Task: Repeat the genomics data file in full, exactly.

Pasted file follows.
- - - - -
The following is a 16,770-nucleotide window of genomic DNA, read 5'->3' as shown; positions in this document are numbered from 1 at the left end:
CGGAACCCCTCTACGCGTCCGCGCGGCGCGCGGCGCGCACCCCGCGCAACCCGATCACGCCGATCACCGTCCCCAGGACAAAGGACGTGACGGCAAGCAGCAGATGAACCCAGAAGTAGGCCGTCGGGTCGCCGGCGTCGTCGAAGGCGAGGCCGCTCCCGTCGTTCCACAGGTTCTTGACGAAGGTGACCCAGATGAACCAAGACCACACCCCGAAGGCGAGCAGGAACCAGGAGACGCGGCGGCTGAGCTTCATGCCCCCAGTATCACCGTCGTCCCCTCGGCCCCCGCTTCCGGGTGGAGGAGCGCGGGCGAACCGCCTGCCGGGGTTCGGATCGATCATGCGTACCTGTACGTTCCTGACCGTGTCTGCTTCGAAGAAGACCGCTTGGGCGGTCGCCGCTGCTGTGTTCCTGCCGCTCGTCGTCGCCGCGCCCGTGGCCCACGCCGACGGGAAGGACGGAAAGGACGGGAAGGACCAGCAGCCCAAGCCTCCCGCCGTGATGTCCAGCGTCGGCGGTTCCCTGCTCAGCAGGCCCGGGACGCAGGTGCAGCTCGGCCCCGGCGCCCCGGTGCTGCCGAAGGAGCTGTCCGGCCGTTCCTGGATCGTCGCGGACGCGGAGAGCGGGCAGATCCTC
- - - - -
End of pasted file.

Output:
The following is a 16,770-nucleotide window of genomic DNA, read 5'->3' as shown; positions in this document are numbered from 1 at the left end:
CGGAACCCCTCTACGCGTCCGCGCGGCGCGCGGCGCGCACCCCGCGCAACCCGATCACGCCGATCACCGTCCCCAGGACAAAGGACGTGACGGCAAGCAGCAGATGAACCCAGAAGTAGGCCGTCGGGTCGCCGGCGTCGTCGAAGGCGAGGCCGCTCCCGTCGTTCCACAGGTTCTTGACGAAGGTGACCCAGATGAACCAAGACCACACCCCGAAGGCGAGCAGGAACCAGGAGACGCGGCGGCTGAGCTTCATGCCCCCAGTATCACCGTCGTCCCCTCGGCCCCCGCTTCCGGGTGGAGGAGCGCGGGCGAACCGCCTGCCGGGGTTCGGATCGATCATGCGTACCTGTACGTTCCTGACCGTGTCTGCTTCGAAGAAGACCGCTTGGGCGGTCGCCGCTGCTGTGTTCCTGCCGCTCGTCGTCGCCGCGCCCGTGGCCCACGCCGACGGGAAGGACGGAAAGGACGGGAAGGACCAGCAGCCCAAGCCTCCCGCCGTGATGTCCAGCGTCGGCGGTTCCCTGCTCAGCAGGCCCGGGACGCAGGTGCAGCTCGGCCCCGGCGCCCCGGTGCTGCCGAAGGAGCTGTCCGGCCGTTCCTGGATCGTCGCGGACGCGGAGAGCGGGCAGATCCTC